Guided Inquiry Model

Guided Inquiry Model by Carol Collier Kuhlthau

 Stages in the Research Process

Stage 1:  Initiating a Research Assignment (invitation, brainstorming, timeline

Stage 2:  Selection a Topic (overview, survey of the collection)

Stage 3:  Exploring for Information (exploratory library search, relax, read, reflect)

Stage 4:  Forming a Focus (survey of material on focus, deciding on focus)

Stage 5:  Collecting Information (thinking of the library as a whole, note taking)

Stage 6:  Preparing to Present (support focus, organizing notes, outlining)

Time Line of the Research Process


Five Kinds of Learning in the Inquiry Process

Stage 1:  Initiating a Research Assignment (invitation, brainstorming, timeline)

  • List possible research topics.
  • Generating ideas:  Think back to what you have studied in class, review textbook or notes.  Think of a question you cannot answer without further investigation.
  • Brainstorming and discussing:  In groups of 3 or 4 students, talk about something your already know, what you would like to find out.  Ask questions and offer suggestions on the topics described by other members of the group.
  • Keeping a journal during the research process:  This helps clarify their thinking and become aware of the process.

Stage 2: Selection a Topic (overview, survey of the collection)

  •  Use general and specialized encyclopedias to get an overview of topics under consideration for research.
  • Questions to help you select a topic:
    – Will it hold my interest?
    – Does it fit the requirements of the assignment?
    – Is sufficient information available on the topic?
    – Do you have adequate time to investigate the topic?
  • Survey of the library collection to determine amount of information available on topic.
    – How many titles?
    – How many articles?
    – Is the topic broken down into subheadings?
    – Is the topic contained in broader subject headings?
  • Conferencing:  Describe overview of topic. Extent and type of materials.  Predict outcome of your research.
  • Making a decision.
    – Why did you choose the topic?
    – What do you expect to find out?
    – List some sources you plan to use

Stage 3:  Exploring for Information (exploratory library search, relax, read, reflect)

  •  Exploring the library as a whole (different types of information).
    – Reference (general and specific)
    – Books (fiction and non-fiction)
    – On-line databases (newspapers and magazine/journal articles)
  • Read & reflect.
    – What new facts have I learned?
    – What people have been involved in the topic?
    – What events are related to the topic?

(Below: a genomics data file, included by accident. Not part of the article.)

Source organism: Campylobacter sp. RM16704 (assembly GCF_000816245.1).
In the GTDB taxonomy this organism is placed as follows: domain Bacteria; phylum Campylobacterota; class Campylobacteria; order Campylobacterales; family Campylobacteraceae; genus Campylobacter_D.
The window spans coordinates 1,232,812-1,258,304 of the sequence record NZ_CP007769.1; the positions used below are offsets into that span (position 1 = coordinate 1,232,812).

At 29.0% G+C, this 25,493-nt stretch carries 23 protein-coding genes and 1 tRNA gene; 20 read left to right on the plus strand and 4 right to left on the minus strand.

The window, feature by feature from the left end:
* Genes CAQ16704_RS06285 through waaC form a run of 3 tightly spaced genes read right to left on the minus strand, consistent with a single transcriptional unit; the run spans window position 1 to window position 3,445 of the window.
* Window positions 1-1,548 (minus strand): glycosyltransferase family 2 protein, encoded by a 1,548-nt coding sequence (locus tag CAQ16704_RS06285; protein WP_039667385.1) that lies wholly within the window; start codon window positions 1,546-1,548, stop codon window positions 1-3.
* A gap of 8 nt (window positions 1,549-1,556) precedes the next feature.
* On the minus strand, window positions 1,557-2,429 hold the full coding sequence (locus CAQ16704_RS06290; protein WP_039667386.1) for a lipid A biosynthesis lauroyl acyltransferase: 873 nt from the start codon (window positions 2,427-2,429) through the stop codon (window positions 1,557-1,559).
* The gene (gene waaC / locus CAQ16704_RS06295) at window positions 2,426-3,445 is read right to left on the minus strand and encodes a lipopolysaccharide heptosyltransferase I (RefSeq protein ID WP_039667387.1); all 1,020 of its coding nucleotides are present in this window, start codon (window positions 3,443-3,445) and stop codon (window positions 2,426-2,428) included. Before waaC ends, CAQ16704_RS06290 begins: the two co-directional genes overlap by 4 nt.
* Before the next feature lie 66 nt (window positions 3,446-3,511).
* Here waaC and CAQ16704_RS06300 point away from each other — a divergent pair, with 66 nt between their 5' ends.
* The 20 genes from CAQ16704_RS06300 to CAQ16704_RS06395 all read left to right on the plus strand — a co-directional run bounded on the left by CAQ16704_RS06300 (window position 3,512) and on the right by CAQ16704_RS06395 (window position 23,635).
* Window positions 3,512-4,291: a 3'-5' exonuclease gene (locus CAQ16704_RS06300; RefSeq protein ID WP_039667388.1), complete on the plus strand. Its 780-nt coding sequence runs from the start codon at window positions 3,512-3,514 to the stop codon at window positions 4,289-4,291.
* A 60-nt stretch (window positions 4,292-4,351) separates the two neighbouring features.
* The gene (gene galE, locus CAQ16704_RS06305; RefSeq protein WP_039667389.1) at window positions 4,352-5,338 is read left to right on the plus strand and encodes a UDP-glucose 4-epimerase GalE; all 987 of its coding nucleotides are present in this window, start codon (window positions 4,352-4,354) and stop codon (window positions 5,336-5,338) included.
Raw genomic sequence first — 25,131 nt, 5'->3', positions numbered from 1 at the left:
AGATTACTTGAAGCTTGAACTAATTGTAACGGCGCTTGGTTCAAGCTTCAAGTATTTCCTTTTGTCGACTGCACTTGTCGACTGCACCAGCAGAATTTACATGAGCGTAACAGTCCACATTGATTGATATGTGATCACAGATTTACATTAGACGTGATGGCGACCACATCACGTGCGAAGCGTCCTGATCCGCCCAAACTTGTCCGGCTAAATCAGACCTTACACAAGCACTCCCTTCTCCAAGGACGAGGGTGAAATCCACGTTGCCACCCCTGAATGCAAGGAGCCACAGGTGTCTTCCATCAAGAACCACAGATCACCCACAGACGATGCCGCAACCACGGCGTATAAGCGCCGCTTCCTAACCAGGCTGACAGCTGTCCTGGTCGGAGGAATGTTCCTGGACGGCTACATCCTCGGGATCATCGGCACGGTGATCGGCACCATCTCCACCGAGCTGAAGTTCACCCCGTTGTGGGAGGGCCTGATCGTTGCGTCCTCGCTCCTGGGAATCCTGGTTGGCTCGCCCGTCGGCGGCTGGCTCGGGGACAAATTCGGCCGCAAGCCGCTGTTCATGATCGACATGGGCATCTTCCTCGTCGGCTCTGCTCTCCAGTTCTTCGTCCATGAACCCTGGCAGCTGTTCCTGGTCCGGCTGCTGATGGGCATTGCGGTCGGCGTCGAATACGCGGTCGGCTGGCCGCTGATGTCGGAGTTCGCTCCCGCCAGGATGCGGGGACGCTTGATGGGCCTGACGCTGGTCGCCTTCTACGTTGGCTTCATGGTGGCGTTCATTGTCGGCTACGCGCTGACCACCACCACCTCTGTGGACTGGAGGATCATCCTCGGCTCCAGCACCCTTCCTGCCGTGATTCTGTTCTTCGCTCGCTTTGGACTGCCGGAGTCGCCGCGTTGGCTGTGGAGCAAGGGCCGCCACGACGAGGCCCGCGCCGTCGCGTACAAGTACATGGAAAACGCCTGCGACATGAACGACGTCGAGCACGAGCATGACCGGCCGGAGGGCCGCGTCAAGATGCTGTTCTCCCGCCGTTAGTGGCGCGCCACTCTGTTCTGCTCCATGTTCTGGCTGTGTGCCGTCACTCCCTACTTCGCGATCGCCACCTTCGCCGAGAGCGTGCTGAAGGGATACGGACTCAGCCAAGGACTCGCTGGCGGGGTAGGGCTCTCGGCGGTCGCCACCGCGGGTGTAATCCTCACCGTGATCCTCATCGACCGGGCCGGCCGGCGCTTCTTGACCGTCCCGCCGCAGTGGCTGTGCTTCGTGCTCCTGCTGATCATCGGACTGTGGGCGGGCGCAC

– Are there any controversies surrounding the topic?
    – Do authors present any opposing points of view?
    – Source log:  Keeping a record of the bibliographic citations of their sources.

Stage 4:  Forming a Focus (survey of material on focus, deciding on focus)

  •  Listing each possible focus.
    – What do you know about the focus?
    – What new ideas and facts have you learned from your reading?
    – What sources have information on the focus?
    – Where can you expect to find more information about the focus?
  • Forming a focus:  Selecting one path from many
  • Survey library collection for focus.
  • Discussion groups – 4 or 5 students:  State possible focus and explain why you are considering the focus.  Describe where you expect your research to lead if you choose the focus.  Ask questions and offer suggestions.
  • Conferencing:
    – What have you learned in your reading that has led to the focus you are considering?
    – What materials on your focus are in the library?
    – How will your proceed with your research and what do you expect to find?
    – Deciding on a focus:  Write a paragraph describing the focus.

Stage 5:  Collecting Information (thinking of the library as a whole, note taking)

  • Finding descriptors along the way:  Terms and key words, people, places, events.
  • Alternative subject headings
  • Using library catalog.
  • Browsing shelves.  Locate books and using index and table of contents
  • Using reference section
  • Using current sources of information
  • Evaluating sources:
    – Newspapers:  daily reporting and commentary of news events
    – Magazines:  weekly or monthly reporting and commentary of news
    – Nonfiction:  factual information and summaries, as well as reports and commentaries, often presenting one aspect of a topic or one particular point of view
    – Fiction:  Literature of an author intended for a following of readers
    – Encyclopedias:  a compilation of what is generally know